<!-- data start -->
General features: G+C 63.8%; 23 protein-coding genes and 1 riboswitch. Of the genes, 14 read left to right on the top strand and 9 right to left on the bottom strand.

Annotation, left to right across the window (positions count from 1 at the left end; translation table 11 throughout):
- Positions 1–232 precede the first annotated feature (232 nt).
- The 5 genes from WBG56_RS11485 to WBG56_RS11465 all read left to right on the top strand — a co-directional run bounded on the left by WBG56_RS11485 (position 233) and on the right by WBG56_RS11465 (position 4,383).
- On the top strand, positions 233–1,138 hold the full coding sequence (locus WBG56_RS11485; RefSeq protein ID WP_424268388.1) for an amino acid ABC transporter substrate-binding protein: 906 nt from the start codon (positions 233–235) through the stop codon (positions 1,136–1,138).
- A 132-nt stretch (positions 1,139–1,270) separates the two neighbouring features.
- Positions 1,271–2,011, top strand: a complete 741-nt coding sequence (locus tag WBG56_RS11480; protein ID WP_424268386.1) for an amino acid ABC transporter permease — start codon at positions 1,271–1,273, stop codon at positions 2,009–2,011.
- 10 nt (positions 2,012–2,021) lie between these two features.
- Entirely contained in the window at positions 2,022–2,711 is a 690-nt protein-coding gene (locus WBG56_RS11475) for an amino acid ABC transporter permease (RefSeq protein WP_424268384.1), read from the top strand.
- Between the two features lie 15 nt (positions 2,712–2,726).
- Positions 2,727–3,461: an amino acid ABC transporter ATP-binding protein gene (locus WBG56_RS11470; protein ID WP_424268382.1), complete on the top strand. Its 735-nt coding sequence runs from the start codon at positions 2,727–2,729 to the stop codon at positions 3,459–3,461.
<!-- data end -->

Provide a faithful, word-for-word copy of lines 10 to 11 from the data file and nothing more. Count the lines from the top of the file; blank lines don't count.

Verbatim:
- Between the two features lie 15 nt (positions 2,712–2,726).
- Positions 2,727–3,461: an amino acid ABC transporter ATP-binding protein gene (locus WBG56_RS11470; protein ID WP_424268382.1), complete on the top strand. Its 735-nt coding sequence runs from the start codon at positions 2,727–2,729 to the stop codon at positions 3,459–3,461.